I’m in paper hell right now, so I don’t really have time for a real entry. However, I do want to get you guys started on this one so it can be ready for the holiday season. From the creator of “That’s Not Cholera!” (new friends: ask me later) comes a new game that will change the way you look at movies: the Universal Drinking Game!
The problem with traditional drinking games, as I see it, is twofold. First of all, in an effort to be hilarious, such games tend to suffer from sprawl–more and more rules proliferate, getting more and more specific, until each participant has to be responsible for twelve rules each (the Star Wars drinking game, running some 6 pages, is the worst example of this). Second of all, at least with movies, drinking games are (pardon the pun) one-shot dealies. Once you’ve played the Labyrinth drinking game, that’s it. You’ve already drunk for every David Bowie crotch shot; playing it again doesn’t lead to any variety.
The Universal Drinking Game, on the other hand, is infinitely re-playable. As long as there are mediocre movies, there’s fodder for the Universal Drinking Game. The Universal Drinking Game will consist of a small number of drinking prompts–ten or less–that can be found in a wide range of movies. You don’t get a bunch of friends together to play the UDG; you’re playing whenever you’re watching a movie and you have a drink handy. (Theoretically this means an alcoholic drink, although if you watch a movie with a soda in your hand you may want to practice.)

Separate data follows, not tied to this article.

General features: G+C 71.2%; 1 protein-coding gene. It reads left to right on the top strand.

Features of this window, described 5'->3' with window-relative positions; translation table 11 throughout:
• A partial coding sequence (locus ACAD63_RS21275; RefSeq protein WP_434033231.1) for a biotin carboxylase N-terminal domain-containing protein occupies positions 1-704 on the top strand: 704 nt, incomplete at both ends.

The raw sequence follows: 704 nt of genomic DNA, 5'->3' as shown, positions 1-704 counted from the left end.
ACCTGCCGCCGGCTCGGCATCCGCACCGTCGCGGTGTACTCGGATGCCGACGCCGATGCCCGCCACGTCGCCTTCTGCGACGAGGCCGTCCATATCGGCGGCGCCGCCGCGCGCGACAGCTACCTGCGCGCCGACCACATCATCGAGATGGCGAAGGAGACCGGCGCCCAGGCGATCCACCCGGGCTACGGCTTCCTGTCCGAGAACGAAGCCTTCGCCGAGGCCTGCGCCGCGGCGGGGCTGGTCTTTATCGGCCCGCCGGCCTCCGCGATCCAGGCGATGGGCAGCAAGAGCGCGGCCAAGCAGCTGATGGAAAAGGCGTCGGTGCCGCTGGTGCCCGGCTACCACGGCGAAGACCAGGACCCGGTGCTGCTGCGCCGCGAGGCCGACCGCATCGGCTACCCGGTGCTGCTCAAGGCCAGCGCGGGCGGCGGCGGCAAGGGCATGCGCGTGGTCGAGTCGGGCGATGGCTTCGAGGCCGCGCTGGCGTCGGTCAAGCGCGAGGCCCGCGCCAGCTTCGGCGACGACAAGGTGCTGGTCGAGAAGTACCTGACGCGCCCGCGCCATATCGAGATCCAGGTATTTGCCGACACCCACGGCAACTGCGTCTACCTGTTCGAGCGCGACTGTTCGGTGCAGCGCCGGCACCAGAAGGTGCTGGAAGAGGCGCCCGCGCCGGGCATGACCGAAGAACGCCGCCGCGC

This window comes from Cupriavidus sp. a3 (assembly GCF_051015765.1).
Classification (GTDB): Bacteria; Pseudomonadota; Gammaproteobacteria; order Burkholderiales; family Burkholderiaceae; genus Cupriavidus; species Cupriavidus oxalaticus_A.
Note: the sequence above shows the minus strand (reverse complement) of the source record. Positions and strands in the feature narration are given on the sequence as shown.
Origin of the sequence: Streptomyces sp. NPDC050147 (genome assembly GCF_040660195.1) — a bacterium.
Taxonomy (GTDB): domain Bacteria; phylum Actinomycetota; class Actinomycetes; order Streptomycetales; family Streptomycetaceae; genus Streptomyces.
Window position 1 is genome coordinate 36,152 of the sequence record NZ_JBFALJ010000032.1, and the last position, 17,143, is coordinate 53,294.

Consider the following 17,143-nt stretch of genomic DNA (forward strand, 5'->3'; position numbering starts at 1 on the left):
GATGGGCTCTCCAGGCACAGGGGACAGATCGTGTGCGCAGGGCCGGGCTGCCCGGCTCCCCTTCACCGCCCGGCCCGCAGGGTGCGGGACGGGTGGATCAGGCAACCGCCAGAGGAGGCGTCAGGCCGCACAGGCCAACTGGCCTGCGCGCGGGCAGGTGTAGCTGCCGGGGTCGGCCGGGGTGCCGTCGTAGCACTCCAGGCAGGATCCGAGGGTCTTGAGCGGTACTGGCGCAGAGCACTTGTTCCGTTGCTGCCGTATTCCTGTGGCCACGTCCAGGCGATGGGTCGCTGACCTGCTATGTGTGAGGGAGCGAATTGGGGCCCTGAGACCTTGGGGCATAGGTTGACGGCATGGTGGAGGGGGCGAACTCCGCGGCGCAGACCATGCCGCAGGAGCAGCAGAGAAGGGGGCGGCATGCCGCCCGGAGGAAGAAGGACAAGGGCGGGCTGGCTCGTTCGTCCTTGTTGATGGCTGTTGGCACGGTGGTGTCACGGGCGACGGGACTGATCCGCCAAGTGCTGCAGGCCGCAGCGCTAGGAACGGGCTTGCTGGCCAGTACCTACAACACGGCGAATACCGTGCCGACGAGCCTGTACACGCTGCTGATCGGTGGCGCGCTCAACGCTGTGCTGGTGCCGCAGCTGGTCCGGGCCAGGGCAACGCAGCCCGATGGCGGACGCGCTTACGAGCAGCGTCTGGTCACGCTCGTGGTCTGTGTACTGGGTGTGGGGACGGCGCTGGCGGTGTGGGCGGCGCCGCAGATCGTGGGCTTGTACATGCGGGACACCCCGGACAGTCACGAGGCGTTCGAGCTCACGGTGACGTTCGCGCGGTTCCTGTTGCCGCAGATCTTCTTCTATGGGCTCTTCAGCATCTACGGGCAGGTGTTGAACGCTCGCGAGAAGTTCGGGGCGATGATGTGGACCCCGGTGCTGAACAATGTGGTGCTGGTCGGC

In order for this new sensation to sweep the nation, I need some help from you all. I’m asking everyone to submit possible rules for the first edition of the game. Post them here; after I’ve gotten a few good ones (I’m going to keep it small for ease of memory), I’ll decide on the final list. You’re welcome to play your own variants, but the ones I pick will be the official terms of the game. Here are two to get you started (these aren’t definites yet, they’re just examples):
1. Drink whenever someone is bitten by a snake (or stung by a scorpion, etc.) in an embarrassing part of the body and needs someone else to suck out the poison.
2. Drink when one character says he or she has something to tell another character, but is prevented from doing so (by the other character saying, “Tell me later,” say, or by the sounding of the Emergency Alert).
–The rule can be specific to one genre, but the more universal it is, the better.
–The rule has to be a moment–something taking a minute or less to develop. “Drink whenever two people who initially didn’t like each other fall in love” doesn’t work.
–The rules should be specific, and it should make fun of illogical or ridiculous conventions. “Drink for every car chase” is pretty banal. “Drink every time a car jumps off a ramp that for some reason is on an ordinary city street” could work.
Get to it!